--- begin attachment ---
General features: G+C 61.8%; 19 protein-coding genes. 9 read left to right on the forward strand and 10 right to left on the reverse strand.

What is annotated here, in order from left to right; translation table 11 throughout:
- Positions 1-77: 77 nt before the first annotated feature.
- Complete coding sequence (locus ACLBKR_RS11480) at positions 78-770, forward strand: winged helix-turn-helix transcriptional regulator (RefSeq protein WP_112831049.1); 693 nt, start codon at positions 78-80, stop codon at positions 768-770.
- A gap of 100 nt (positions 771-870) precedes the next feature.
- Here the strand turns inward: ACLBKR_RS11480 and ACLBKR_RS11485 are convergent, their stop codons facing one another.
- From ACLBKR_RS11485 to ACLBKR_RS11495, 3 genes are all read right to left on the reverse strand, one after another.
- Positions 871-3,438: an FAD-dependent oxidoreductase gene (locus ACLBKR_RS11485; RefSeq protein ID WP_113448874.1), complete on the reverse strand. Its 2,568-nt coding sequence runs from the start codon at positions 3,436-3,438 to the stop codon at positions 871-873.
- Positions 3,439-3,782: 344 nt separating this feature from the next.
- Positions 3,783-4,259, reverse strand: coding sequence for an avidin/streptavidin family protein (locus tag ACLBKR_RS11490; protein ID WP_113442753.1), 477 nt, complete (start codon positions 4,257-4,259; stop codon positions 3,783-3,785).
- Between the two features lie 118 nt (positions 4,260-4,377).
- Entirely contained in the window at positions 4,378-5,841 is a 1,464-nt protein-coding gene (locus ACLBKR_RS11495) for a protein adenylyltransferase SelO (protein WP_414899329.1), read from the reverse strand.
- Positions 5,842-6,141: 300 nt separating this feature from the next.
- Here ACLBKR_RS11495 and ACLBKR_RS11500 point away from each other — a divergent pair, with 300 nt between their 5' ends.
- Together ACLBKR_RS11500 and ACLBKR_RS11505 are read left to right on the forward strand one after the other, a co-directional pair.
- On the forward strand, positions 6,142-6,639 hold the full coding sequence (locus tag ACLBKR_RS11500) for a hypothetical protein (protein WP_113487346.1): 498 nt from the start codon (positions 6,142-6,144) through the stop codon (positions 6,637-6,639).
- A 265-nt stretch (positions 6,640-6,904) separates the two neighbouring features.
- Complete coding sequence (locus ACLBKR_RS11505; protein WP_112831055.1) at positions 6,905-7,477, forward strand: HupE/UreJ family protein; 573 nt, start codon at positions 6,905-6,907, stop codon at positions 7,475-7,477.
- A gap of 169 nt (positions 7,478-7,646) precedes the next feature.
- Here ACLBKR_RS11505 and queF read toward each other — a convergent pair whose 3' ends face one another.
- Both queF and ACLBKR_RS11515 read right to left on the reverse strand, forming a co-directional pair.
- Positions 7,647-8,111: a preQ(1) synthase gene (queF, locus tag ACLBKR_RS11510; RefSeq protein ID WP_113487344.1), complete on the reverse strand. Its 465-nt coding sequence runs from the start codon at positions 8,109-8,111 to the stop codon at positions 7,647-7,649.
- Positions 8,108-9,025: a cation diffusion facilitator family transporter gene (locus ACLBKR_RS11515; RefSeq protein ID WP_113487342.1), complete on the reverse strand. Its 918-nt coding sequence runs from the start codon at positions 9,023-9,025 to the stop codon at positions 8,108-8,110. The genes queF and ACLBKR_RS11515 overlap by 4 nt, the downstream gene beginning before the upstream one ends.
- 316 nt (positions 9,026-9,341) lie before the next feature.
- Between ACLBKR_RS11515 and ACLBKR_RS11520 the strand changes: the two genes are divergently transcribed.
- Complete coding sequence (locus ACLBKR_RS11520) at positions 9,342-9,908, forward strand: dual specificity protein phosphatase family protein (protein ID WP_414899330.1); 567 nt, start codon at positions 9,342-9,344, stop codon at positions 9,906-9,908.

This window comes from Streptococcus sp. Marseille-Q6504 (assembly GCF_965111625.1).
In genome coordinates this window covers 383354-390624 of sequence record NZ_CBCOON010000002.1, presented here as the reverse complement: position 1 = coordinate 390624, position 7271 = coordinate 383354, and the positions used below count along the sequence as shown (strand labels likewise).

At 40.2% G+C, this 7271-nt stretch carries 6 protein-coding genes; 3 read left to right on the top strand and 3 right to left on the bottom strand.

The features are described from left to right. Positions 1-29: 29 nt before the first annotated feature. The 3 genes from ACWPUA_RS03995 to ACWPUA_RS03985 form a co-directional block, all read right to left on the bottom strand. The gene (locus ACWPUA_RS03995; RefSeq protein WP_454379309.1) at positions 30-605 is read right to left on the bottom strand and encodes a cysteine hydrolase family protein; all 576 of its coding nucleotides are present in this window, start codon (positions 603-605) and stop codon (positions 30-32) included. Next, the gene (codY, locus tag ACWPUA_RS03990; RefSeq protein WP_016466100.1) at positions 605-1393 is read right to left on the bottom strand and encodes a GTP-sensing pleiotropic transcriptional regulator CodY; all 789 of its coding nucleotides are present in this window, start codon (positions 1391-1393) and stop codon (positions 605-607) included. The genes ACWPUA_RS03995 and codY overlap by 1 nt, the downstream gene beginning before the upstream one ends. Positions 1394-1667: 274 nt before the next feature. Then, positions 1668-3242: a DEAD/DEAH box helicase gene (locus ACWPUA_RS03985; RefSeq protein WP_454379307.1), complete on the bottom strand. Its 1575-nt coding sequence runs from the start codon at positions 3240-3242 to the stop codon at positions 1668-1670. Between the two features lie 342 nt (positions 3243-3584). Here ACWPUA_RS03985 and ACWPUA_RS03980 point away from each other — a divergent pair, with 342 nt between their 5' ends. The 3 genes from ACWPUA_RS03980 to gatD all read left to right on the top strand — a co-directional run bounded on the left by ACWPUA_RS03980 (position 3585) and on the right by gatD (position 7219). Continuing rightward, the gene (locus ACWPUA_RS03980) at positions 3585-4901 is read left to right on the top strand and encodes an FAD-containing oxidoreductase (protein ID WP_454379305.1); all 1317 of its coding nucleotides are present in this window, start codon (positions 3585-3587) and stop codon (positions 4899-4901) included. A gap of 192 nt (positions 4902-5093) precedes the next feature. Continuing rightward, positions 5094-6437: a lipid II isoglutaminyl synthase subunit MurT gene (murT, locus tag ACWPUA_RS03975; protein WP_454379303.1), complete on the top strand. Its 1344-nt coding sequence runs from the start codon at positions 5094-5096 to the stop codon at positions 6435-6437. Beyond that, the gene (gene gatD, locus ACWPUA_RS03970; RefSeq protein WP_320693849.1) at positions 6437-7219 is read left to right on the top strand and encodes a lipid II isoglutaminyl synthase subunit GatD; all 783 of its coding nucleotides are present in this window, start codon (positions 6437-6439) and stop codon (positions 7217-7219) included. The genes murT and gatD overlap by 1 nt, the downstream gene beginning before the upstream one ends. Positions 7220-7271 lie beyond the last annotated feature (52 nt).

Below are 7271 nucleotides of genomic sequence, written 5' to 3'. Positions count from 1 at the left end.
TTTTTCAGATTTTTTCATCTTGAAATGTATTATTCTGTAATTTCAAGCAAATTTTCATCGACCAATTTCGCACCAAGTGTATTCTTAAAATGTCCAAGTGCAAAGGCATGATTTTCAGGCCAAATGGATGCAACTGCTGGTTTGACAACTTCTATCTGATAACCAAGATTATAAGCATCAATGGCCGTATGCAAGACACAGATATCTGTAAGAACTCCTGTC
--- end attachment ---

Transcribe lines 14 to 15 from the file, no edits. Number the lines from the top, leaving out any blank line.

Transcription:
- Here ACLBKR_RS11495 and ACLBKR_RS11500 point away from each other — a divergent pair, with 300 nt between their 5' ends.
- Together ACLBKR_RS11500 and ACLBKR_RS11505 are read left to right on the forward strand one after the other, a co-directional pair.